Catholic education is vital, says VC

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The Vice Chancellor of the University of Notre Dame Australia, Professor Francis Campbell, speaking on the topic “Promoting Catholic Education” at a Scholarship at the Cathedral event on 17 May 2022. Photo: Alphonsus Fok

The head of one of Australia’s largest Catholic universities has launched a powerful, personal defence of Catholic education around the world, saying it has helped countless generations of students, including himself, to achieve great success in life, regardless of socio-economic background.

The Vice Chancellor of the University of Notre Dame Australia (UNDA), Professor Francis Campbell was speaking at a Scholarship at the Cathedral talk, “Promoting Catholic Education” on 17 May at St Mary’s Cathedral’s Chapter Hall.

A joint initiative of the Archdiocese of Sydney and UNDA’s Institute for Ethics and Society, Professor Campbell was the first guest speaker for Scholarship at the Cathedral in over a year, since the talks had been postponed due to COVID-19 restrictions.

A former diplomat and political advisor, who worked as Private Secretary to Britain’s former Prime Minister Tony Blair and Britain’s former Ambassador to the Holy See, Professor Campbell said he could never have achieved such success in life had it not been for the great education he received in Catholic schools in Ireland in the 1970s and 1980s.

“I went to schools on the border between northern and southern Ireland and I look back on that time and recall the many around me in class who were prevented from political radicalization because of their education in Catholic schools”, Professor Campbell explained.

“In those schools, we were challenged daily to think morally and to act courageously and for most of us going through Catholic schools, we were likely to be the first in our family to go to university .  Indeed, I was the first in my family to complete secondary school. The Church never flinched from its transmission of a strong moral code regarding its teaching on human life and dignity and that message was delivered within the community to those who engaged in violence, including to the state and its agencies and to take such a stance was for me a powerful and early example of Catholic education and what it stands for”.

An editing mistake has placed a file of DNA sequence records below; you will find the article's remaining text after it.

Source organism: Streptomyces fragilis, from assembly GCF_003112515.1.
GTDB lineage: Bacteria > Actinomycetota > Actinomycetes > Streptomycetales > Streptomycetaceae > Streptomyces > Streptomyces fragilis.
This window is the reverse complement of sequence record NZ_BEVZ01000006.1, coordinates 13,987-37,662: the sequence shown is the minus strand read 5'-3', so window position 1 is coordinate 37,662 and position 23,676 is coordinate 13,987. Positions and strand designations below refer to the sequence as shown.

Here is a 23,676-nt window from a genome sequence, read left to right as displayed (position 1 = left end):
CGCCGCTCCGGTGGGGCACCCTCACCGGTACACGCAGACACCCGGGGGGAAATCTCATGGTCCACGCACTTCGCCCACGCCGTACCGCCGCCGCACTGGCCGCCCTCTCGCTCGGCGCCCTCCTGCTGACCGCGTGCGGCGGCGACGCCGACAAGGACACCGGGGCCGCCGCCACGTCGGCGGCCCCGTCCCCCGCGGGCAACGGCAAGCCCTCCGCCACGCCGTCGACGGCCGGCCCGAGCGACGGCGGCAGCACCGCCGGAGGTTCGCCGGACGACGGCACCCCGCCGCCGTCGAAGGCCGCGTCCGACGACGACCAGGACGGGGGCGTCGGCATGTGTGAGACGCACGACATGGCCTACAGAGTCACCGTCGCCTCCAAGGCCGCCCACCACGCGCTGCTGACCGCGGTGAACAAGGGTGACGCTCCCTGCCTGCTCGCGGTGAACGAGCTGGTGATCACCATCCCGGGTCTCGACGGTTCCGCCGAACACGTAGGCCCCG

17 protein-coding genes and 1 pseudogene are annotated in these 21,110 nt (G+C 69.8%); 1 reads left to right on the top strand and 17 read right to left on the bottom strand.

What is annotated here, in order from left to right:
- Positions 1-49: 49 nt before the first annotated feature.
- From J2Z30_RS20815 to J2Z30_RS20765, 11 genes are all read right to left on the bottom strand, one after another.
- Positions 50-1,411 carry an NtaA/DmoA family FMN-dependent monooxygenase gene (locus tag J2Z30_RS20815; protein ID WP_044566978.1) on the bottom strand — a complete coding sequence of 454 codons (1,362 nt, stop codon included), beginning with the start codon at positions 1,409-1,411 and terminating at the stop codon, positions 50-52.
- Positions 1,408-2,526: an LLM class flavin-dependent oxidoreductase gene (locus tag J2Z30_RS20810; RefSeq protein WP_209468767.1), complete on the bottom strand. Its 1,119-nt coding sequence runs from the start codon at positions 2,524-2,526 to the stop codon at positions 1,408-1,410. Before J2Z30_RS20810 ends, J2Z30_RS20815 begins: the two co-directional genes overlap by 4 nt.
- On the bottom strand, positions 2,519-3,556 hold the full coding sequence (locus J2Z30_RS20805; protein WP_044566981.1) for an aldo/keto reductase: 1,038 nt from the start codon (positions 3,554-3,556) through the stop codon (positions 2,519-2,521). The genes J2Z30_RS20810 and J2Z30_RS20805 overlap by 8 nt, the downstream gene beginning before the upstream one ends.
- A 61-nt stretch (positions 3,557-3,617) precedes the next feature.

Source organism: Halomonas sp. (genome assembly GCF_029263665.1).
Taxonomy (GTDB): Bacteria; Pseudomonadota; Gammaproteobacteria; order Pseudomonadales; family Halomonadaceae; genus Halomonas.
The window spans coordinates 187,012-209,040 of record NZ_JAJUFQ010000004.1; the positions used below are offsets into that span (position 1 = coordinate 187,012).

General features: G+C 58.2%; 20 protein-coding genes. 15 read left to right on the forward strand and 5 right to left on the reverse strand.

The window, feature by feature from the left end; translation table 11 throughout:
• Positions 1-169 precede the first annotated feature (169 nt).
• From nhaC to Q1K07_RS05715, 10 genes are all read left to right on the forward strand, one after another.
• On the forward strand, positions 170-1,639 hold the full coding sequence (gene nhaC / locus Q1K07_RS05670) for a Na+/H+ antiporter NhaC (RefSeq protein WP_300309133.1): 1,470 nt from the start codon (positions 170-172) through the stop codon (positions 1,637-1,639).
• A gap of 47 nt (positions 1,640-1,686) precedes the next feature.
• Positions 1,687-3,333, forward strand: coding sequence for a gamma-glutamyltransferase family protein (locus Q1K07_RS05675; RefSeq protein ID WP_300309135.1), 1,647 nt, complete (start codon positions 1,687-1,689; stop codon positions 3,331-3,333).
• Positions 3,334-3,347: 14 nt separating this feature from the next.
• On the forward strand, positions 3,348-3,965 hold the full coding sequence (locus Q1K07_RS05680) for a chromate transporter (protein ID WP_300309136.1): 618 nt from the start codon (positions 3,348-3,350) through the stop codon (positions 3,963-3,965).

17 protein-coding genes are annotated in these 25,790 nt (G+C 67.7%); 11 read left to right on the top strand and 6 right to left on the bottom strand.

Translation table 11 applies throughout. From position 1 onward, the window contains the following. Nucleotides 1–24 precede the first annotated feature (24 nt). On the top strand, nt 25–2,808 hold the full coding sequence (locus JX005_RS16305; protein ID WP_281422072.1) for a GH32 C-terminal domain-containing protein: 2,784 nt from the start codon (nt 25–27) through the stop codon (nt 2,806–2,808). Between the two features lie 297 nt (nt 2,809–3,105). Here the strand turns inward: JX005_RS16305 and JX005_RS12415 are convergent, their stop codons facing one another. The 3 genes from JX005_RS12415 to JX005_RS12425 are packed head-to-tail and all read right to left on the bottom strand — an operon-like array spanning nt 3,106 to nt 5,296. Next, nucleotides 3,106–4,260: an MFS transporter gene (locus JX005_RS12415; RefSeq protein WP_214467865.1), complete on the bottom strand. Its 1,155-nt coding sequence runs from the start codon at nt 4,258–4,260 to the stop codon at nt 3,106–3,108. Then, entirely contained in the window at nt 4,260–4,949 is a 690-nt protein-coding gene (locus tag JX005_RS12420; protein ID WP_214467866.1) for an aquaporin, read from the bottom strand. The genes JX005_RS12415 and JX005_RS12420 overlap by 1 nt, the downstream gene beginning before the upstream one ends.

“IN THOSE SCHOOLS, WE WERE CHALLENGED DAILY TO THINK MORALLY AND TO ACT COURAGEOUSLY AND FOR MOST OF US GOING THROUGH CATHOLIC SCHOOLS, WE WERE LIKELY TO BE THE FIRST IN OUR FAMILY TO GO TO UNIVERSITY”

Professor Campbell said his life-changing formation in Catholic schools is an experience shared by countless others around the world in a network estimated to educate a remarkable 60 million students.

In Australia alone, the Vice Chancellor emphasised that Catholic schools educate approximately 785,000 students, making up one fifth of all students, including many schools in rural and remote areas and reaching out to students with disabilities and also many students from lower socio-economic backgrounds.

The Director of UNDA’s Institute for Ethics and Society, Professor John Lippitt asks a question at a Scholarship at the Cathedral event, “Promoting Catholic Education”, 17 May 2022. Photo: Alphonsus Fok

Professor Campbell believes what makes Catholic education distinctive from other school options is its focus on educating the “whole-person”, passing on strong values to students as well as academic knowledge and practical skills to succeed in society.

“Catholic education can be summed up as expanding each person’s capacity for love, so that we develop the whole person, nurturing body, mind and spirit”, he explained.

“So choosing a Catholic education not only forms good citizens, but it also nurtures a healthy society. Catholic schools are not just motivated by the latest Key Performance Indicator, fad or gimmick. Rather, the approach stems from centuries of insight about the human person and their dignity as being in the image and likeness of God”.

You can watch Professor Campbell’s full address on the Catholic Archdiocese of Sydney’s You Tube channel here. 

For information on upcoming Scholarship at the Cathedral event, visit its website here.

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